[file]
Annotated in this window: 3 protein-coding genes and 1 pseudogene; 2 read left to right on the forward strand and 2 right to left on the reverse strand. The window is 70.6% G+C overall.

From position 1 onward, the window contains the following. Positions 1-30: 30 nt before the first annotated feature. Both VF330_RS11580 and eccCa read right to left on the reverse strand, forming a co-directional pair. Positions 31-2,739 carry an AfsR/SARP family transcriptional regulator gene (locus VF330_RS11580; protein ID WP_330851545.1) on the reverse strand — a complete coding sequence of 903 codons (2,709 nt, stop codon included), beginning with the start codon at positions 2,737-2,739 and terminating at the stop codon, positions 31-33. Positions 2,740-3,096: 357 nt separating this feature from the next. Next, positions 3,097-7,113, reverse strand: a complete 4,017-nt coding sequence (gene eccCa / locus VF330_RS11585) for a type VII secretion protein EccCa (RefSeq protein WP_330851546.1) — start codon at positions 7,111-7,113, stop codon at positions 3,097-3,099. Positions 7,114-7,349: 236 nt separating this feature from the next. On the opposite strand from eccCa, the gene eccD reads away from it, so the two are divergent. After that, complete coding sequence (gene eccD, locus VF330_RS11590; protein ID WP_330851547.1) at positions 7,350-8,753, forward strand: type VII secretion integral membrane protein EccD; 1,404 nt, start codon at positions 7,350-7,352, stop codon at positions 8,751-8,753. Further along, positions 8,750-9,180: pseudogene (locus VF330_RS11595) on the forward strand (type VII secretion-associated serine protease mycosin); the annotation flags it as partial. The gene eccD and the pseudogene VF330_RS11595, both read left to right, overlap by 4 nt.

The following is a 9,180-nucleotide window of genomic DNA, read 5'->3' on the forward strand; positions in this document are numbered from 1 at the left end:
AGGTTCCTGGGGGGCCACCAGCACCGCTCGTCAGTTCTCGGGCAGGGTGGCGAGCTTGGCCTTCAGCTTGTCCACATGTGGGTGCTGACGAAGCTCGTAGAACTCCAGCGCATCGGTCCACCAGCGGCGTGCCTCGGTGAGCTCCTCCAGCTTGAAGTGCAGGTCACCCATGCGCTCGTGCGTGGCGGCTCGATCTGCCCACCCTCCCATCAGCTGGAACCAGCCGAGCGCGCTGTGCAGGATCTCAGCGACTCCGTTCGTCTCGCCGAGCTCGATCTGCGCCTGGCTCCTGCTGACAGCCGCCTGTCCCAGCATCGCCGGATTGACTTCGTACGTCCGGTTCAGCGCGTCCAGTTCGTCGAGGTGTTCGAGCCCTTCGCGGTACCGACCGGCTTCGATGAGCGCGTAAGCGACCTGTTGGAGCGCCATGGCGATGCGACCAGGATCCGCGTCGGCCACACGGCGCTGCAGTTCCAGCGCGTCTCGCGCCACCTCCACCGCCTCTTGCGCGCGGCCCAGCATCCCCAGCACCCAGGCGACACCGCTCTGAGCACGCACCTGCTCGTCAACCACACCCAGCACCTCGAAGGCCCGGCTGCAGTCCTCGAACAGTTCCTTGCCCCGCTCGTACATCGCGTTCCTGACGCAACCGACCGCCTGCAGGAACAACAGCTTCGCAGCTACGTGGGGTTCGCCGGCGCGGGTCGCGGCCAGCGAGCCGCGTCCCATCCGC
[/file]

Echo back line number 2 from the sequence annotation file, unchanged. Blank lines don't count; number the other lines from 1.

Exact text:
From position 1 onward, the window contains the following. Positions 1-30: 30 nt before the first annotated feature. Both VF330_RS11580 and eccCa read right to left on the reverse strand, forming a co-directional pair. Positions 31-2,739 carry an AfsR/SARP family transcriptional regulator gene (locus VF330_RS11580; protein ID WP_330851545.1) on the reverse strand — a complete coding sequence of 903 codons (2,709 nt, stop codon included), beginning with the start codon at positions 2,737-2,739 and terminating at the stop codon, positions 31-33. Positions 2,740-3,096: 357 nt separating this feature from the next. Next, positions 3,097-7,113, reverse strand: a complete 4,017-nt coding sequence (gene eccCa / locus VF330_RS11585) for a type VII secretion protein EccCa (RefSeq protein WP_330851546.1) — start codon at positions 7,111-7,113, stop codon at positions 3,097-3,099. Positions 7,114-7,349: 236 nt separating this feature from the next. On the opposite strand from eccCa, the gene eccD reads away from it, so the two are divergent. After that, complete coding sequence (gene eccD, locus VF330_RS11590; protein ID WP_330851547.1) at positions 7,350-8,753, forward strand: type VII secretion integral membrane protein EccD; 1,404 nt, start codon at positions 7,350-7,352, stop codon at positions 8,751-8,753. Further along, positions 8,750-9,180: pseudogene (locus VF330_RS11595) on the forward strand (type VII secretion-associated serine protease mycosin); the annotation flags it as partial. The gene eccD and the pseudogene VF330_RS11595, both read left to right, overlap by 4 nt.